Boise's Unique Approach to Phosphorus Removal Gets Industry's Attention

With tighter phosphorus removal regulations on the horizon, Boise, Idaho, took a proactive approach with its innovative Dixie Drain project
Boise's Unique Approach to Phosphorus Removal Gets Industry's Attention

Interested in Treatment?

Get Treatment articles, news and videos right in your inbox! Sign up now.

Treatment + Get Alerts

Boise, Idaho, is proving there’s more than one way to skin the phosphorus cat.

Facing ever-increasing phosphorus removal requirements, the city could have incorporated additional phosphorus removal equipment at its two wastewater treatment plants. Instead, Boise designed and built a unique facility down-river that removes phosphorus from agricultural runoff.

Called the “Dixie Drain,” the facility employs a simple process train of chemical addition, flocculation and sedimentation. It removes phosphorus at a rate that more than offsets what could have been achieved with additional point source treatment upstream.

“It’s working well,” Shawn Wilson, project manager, says of Dixie Drain, which is in its second year of operation.

“We’ve met all our requirements for pounds of phosphorus removed,” he says, adding that the Dixie Drain facility is required to remove at least a pound and a half of phosphorus for every pound of phosphorus not removed at the treatment plants.

Plant improvements

With total maximum daily loads for phosphorus in force on the Boise River, the city had already converted its West and Lander Road treatment plants (total capacity 39 mgd) to biological nutrient removal, able to meet a 93-percent phosphorus removal requirement.

When new regulations called for a 98-percent removal rate, the city worked with numerous parties, including the EPA, the Idaho DEQ, local politicians, and nonprofit environmental groups to come up with the Dixie Drain alternative.

About 80 percent of the water treated at the city’s wastewater plants is used for agriculture irrigation downstream before running off into the Boise River with a high phosphorus content. “Further modifications to the city’s existing facilities (to meet the 98 percent removal requirement) would have been extraordinarily expensive and provided a diminished return on investment,” the city stated in a press release.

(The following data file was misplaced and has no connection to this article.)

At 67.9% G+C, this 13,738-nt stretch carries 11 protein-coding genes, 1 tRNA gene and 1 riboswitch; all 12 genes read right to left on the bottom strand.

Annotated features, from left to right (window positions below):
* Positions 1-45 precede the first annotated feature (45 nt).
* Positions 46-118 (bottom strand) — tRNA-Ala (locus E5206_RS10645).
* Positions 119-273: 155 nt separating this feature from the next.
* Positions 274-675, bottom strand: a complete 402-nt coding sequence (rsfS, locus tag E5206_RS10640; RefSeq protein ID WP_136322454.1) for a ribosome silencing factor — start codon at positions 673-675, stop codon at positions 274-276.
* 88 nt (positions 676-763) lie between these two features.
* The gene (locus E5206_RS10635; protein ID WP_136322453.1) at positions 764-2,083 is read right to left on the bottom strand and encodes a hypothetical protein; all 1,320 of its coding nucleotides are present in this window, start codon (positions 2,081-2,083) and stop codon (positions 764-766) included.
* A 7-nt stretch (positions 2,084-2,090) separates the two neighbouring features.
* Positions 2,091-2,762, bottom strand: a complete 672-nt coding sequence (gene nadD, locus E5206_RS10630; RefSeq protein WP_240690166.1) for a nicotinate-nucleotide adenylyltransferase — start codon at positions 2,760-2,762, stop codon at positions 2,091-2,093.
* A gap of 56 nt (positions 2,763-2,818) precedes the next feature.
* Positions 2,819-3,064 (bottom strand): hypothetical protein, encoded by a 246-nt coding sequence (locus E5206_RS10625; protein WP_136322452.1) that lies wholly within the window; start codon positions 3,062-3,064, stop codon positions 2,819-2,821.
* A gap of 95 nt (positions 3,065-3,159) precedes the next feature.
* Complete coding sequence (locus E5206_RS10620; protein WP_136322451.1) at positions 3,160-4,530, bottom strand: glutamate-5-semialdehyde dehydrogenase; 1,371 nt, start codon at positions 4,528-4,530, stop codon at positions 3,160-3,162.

Wilson calls it a common-sense solution. “We took a watershed approach and realized it would make more sense to treat the high-load water downstream,” he says.

How it works

Dixie Drain is one of many agricultural drainage points along the river, constructed in the early 1900s by federal agencies. It is located between Notus and Parma, Idaho, a few miles downstream of Boise. The new phosphorus removal facility covers approximately 49 acres and consists of a sedimentation basin followed by chemical addition (poly-aluminum chloride) and flocculation.

The floc settles to the bottom of a large lined settling pond, and then is dredged and removed to drying beds. Settling time in the pond is about three hours. Flow capacity is 135 mgd, and the facility will ultimately be able to remove 140 pounds of phosphorus a day, or about 10 tons a year.

The actuated gate is by Obermeyer, the in-line mixers are Enviropax and the dredge is a Mud Cat from Liquid Waste Technology. The facility uses MWI axial flow pumps.

Wilson says it’s a simple, straightforward process. “That’s what I like about it,” he says. “It’s decades-old technology, the same as is used in drinking water plants across the country.”

Two operators staff the facility, which has a SCADA system connected to the SCADA systems at the city’s wastewater plants. The total cost was $21 million, paid for through user rates. It took eight years from project inception to completion and the start of operations in 2016.

Wilson says the dried floc contains a small amount of aluminum and has further phosphorus removal capacity. “We’re pilot testing it and trying to find a market for it,” he says.

The project has generated wide interest within the wastewater treatment profession, as cities and utilities seek cost-effective ways to meet phosphorus control regulations in the years ahead. Wilson adds that the facility has generated much local interest as well, with tours and presentations.

“We’ve learned a few things ourselves,” Wilson says of Dixie Drain.  “We’ve encountered more vegetation than we expected, and we’re still learning how much phosphorus can be removed. The facility performed above our expectations in the first year of operation so we are hopeful it may have more than the design capacity of 140 pounds per day.”

The most important lesson, however, may be that there are less expensive and more sensible ways to remove phosphorus from our waterways.

For more information, check out Boise Public Works’ video on the project below.



Comments on this site are submitted by users and are not endorsed by nor do they reflect the views or opinions of COLE Publishing, Inc. Comments are moderated before being posted.